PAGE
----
“Jo?” Jack spoke softly. He was well aware that she had left in a fit of temper and he had no wish to be on the receiving end of it again. He was worried about her, though.
“Go away!” Jo was still angry and didn’t want to see him or for him to try and help her. She knew she could do things for herself and Jack offering to help every time didn’t give her the chance to prove herself.
Jack didn’t reply, he just lay down in the long grass beside her. He had no intention of leaving her alone, but he knew she wouldn’t appreciate his help, either. He waited, patiently, as she gradually brought herself back under control.
Once she had recovered, Jo just lay there, staring at the clouds drifting slowly across the sky. She was aware of Jack’s presence beside her, but she wasn’t ready to acknowledge him yet. She had no interest in starting a conversation. She knew that Jack’s suggestion that she may have to go back into the Sanatorium had originated from Jem and she had no intention of allowing herself to be taken back there. How was she meant to gain some independence if she wasn’t allowed the freedom to prove it? Jack’s voice broke across her thoughts.
“Jo? Talk to me, please. I know you’re angry at the thought of going back there, but I don’t understand why.”
“I’m not going, Jack.” Jo’s answer was short. Jack persisted.
“It wouldn’t be for long, though. Only until Robin and Daisy come out of quarantine.”
“No. I’m sick of people making decisions for me and treating me like a child. How am I ever going to prove that I’m capable of looking after myself if I’m sent back to the Sanatorium every time I have to spend a few days alone?”
“I didn’t intend to make the decision for you, Jo. I just thought you’d rather be where there would be people to talk to since you won’t be able to go to your sister’s whilst they’re in quarantine.”
“But you did make the decision and you didn’t even ask me. You have no idea what it’s like to be in the Sanatorium for months on end, looking at the same four walls. I’ve spent the best part of the past four years doing just that. You went home at the end of each day and saw friends and family. I didn’t, and I was one of the lucky ones. I had family living near enough to be able to visit for those precious few, short hours each week.”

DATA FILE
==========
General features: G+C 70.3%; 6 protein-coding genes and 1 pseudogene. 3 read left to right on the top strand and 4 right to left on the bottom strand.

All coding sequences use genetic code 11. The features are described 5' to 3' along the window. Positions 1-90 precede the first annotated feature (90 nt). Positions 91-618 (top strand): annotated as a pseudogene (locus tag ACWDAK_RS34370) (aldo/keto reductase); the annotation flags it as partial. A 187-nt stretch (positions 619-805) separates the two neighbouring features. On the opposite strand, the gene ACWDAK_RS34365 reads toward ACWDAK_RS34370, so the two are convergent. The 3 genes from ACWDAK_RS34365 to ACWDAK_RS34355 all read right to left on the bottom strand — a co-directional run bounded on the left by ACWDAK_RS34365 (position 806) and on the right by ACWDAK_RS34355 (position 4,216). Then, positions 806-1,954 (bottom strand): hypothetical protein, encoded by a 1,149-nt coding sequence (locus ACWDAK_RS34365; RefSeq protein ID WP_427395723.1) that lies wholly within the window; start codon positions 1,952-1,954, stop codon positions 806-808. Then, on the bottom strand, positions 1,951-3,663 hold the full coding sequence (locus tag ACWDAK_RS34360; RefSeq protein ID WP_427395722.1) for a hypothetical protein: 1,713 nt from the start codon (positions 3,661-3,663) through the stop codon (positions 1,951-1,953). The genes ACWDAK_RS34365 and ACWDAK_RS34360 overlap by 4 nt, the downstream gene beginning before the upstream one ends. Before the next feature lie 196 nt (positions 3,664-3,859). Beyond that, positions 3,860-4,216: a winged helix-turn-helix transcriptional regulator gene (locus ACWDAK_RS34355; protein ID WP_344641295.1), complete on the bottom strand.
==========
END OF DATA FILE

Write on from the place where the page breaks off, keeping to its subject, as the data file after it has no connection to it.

“That may be so, but I’m the one who has to watch many people lose their fight against the disease. I’m the one who has to inform the family that their loved one is no longer on this earth. I had to watch you go through it all, knowing I could only do so much and that I had to just hope that you recovered. Yes, I may get the chance to go home at the end of the day, but the time I spend at the Sanatorium, talking to patients, looking for a cure, is part of who I am. I don’t just go home at the end of my shift if someone needs me.”
“I appreciate that, but you also make decisions for people who may not be in a position to make them, themselves. That’s what you did for me, today. You didn’t give me the options and let me decide. You decided that going back would be the best decision so I wouldn’t be alone. I would be just as lonely, if not more so if I went back there where I wouldn’t have any contact with my sister since she is quarantined as well. If I stay at home, at least I’ll be able to talk to her on the ‘phone each day. I couldn’t do that in the Sanatorium.”
“But you’ve also just had a week of being down and easily upset. What if that happens again? I was here with you this time, but if you’re alone, there won’t be anyone to support you and help you work through your demons.”
“It’s something I shall have to learn to deal with. You said yourself that even if you were at home, you wouldn’t be there a lot of the time because of what you do. I spend the daytime alone when Robin and Daisy are at school anyway, so what difference would a few nights make? You have to let me make my own decisions. I’m not the thirteen year old child you first met at Pretty Maids, anymore. I’m an adult and I’d like to be treated as such.”
“That’s a fair point. I’m sorry, Jo. I promise not to do it again. I’ll also make sure that you stay at home, when I have to go back.”
“Thank you.” Jo rolled over to him and he held her in his arms and kissed her. They lay in the grass for a short while longer, until Jack realised that Jo was shivering slightly.
“Are you cold, Jo?”
“A little.” She spoke sleepily, the emotions of the day having tired her out.
“Let’s go home shall we? The sun has disappeared, now.”
“Okay.” Jack hauled himself up and pulled Jo to her feet, before brushing the grass off her back. Jo returned the favour and then, with Jack’s arm across her shoulder, they set off back home.